Mellissa Strong day 7

Today, Marzo 7 we started our day out at the Green Giant processing facility. Wow, is all I have to say. This was so neat. We were not aloud take pictures or brig anything in for bio security reasons. We were dressed in white coats, hairnets, ear plugs, glasses and bump caps. As we walked through the factory we saw stainless steel equipment, and similar attire. This is all apart of HACCP, which stands for Hazard Analysis Critical Control Point. Today we watched the production of Broccoli. We watched the process from the cutting of the broccoli to washing and steaming and getting ready to be packaged. Along with broccoli they were also processing Brussel sprouts. It’s amazing to be applying this to everyday life. Lets think, if there is A green giant package of vegetables and it was a product of Mexico, I can say that I have been to the place that processed it.

We also learned that General Mills, owns Green Mills owns Green Giant, Pillsbury, Old ElPaso, and Yopliat and many other popular brands. And I thought they only made cereal! Also we learned that this General Mills (Green Giant) plant in Irapuato accounts for 20% of the labor force. That’s a pretty large number. Also, we learned that General Mills paired with NASA, a number of years ago and NASA then used the Green Giant products for the astronauts.

After we went to Green Giant we went to a similar plant called Frugo. Frugo sells to places like hienz and ConAgra. This plant was much smaller but just as cool. However, in this plant we saw the process from the unloading of the truck to the reloading of the truck. This process take about 8 hours total. We saw the unloading, washing, cutting, flash freezing and packaging of the broccoli. This small family run plant puts out about 3.5 tons per hour.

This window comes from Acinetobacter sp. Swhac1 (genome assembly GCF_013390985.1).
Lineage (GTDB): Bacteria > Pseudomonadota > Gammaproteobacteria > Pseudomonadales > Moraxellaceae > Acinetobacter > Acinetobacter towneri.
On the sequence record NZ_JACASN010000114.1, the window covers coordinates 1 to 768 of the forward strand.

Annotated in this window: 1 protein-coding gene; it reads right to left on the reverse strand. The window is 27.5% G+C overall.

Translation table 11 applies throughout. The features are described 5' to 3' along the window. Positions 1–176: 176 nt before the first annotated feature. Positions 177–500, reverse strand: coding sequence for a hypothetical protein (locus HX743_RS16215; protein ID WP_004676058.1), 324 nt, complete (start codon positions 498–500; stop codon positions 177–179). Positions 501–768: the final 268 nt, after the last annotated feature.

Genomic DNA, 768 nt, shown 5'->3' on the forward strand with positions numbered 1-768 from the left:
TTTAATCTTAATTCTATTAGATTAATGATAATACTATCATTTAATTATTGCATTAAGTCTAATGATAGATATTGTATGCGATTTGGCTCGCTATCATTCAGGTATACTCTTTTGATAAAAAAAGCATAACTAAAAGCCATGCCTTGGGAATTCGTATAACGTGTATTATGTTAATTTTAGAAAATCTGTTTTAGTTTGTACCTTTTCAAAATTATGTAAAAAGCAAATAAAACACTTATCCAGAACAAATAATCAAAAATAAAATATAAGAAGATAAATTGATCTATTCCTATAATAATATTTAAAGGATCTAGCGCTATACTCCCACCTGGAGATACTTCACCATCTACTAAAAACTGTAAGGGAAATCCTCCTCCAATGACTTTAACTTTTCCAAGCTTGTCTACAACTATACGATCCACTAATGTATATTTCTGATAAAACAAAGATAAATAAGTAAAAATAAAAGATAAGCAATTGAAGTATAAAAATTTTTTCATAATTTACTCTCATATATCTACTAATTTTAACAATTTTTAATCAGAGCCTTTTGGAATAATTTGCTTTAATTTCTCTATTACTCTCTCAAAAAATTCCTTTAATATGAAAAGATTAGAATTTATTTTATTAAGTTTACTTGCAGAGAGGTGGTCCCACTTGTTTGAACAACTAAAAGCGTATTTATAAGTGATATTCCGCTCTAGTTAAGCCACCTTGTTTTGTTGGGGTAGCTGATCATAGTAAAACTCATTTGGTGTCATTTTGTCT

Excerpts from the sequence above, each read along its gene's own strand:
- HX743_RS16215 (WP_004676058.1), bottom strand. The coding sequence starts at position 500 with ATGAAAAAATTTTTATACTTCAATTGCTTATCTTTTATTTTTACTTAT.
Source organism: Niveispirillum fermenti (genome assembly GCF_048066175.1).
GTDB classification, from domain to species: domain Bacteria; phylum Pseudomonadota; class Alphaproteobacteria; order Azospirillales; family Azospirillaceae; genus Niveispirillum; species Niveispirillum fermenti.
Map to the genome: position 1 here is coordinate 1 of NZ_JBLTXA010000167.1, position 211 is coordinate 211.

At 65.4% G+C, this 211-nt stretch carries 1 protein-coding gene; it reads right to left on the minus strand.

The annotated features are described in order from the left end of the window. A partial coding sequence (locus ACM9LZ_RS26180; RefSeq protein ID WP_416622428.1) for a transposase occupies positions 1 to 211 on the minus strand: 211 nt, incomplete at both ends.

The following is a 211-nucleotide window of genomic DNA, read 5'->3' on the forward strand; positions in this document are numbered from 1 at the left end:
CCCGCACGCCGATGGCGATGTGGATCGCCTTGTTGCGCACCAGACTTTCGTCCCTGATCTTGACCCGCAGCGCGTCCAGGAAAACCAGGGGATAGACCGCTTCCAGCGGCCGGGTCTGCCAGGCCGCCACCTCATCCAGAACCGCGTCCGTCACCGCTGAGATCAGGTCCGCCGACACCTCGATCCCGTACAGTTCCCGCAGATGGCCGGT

This was one of my favorite parts of the trip. It’s different to see how he foods actually processed.

This really isn’t part of the educational part of the blog but we ate at Pollo Feliz. I guess this is what we consider a KFC. General menu includes chicken dinners, chicken nuggets, Quesadillas and tacos. Trying to communicate in English is Always a challenge and can be quite exciting. I really should get to learn another language.


Anyway, after we ate we went to an asparagus ranch.


This farmer grows 150 acres. He is currently harvesting 120 acres 2 to 3 times a year, for 4 months. Asparagus is not usually harvested until it hits 2 and a half years and it lives for about 8. Vincenti, the rancher uses ditch irrigation to water his crops. He said he chose asparagus to grow because it doesn’t use as much water as many other crops. For fertilizer to help the soils, he rancher composts.


He uses these hair sheep to sell to a private buyer for lamb BBQ and uses the manure for compost and for fertilizer. The manure supplies a lot of nutrients provided by he manure like sulfur and nitrogen.


Not only is food processing neat, but its also cool to see how other agriculture systems work. All the dots Are starting to connect on how the world depends on each other and how we are more interconnected than we think.


And here’s a completely unrelated but beautiful sunset on our way back to Guanajuato. Posted using BlogPress from my iPhone

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